Senator Tom Coburn Versus Everyone Else in Washington
-This article was originally published at American Thinker.
In The Debt Bomb: A Bold Plan To Stop Washington From Bankrupting America, Senator Tom Coburn (R-OK) explains how Washington’s career politicians, staffers, and lobbyists have set the nation up for fiscal failure. Pulling few punches, Coburn targets sacred cows of each party and explains that rather than being in gridlock (as the media claims is the case), Congress has spent the last several decades (and especially the last 15 years) working to expand influence and re-election capabilities regardless of party.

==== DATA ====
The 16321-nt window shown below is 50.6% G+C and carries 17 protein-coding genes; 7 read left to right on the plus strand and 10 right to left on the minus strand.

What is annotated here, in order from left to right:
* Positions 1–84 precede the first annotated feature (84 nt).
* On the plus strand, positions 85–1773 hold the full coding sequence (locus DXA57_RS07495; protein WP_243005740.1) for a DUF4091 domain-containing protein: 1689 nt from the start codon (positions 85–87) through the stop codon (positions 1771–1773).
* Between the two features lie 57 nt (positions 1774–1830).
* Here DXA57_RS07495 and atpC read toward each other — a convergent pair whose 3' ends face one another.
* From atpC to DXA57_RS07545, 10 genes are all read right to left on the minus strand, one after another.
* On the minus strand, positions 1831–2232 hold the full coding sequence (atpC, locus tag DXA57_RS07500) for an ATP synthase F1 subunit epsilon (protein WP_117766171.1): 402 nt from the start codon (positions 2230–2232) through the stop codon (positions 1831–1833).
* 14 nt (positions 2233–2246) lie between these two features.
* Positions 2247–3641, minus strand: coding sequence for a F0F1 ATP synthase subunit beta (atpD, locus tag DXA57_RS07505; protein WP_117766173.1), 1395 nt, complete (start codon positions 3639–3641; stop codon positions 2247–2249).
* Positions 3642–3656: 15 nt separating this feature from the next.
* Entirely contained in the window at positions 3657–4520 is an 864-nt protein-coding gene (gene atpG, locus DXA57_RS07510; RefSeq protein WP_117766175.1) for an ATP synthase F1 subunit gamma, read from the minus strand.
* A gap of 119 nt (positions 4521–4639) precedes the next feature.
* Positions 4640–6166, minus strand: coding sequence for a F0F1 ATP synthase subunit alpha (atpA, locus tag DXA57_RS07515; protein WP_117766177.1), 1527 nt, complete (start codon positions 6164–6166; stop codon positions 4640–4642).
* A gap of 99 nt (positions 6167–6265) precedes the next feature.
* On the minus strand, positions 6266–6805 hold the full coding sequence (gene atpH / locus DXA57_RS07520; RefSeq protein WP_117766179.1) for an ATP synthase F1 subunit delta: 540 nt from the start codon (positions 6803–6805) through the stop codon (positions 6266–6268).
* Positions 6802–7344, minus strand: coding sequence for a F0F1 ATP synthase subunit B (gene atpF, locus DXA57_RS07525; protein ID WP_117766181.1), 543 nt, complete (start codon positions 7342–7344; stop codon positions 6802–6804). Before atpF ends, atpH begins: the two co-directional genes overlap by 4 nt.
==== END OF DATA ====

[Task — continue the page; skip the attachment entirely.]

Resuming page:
Opening with a story about how America’s rising debt could cause first a financial, and then a military crisis by 2020, Coburn reminds readers that this country is only as powerful as its finances will allow it to be. In this fictional-but-likely future, foreign investors decide in 2014 that America is no longer a viable financial investment. Over a span of days, this new consensus works its way into the value of the dollar, sinking it by 50% and increasing inflation. Riots become widespread, the National Guard is deployed, and the G-20 meets to tell the U.S. that tax rates will double, retirement ages will leap precipitously, and means-testing will be the order of the day on benefits. Finally, in 2019 — two years after employment finally drops from 24% — China invades Taiwan and informs the U.S. that if we stop the invasion, the U.S. will lose both financially (as China dumps our debt) and militarily (as both nations perhaps engage in a nuclear exchange).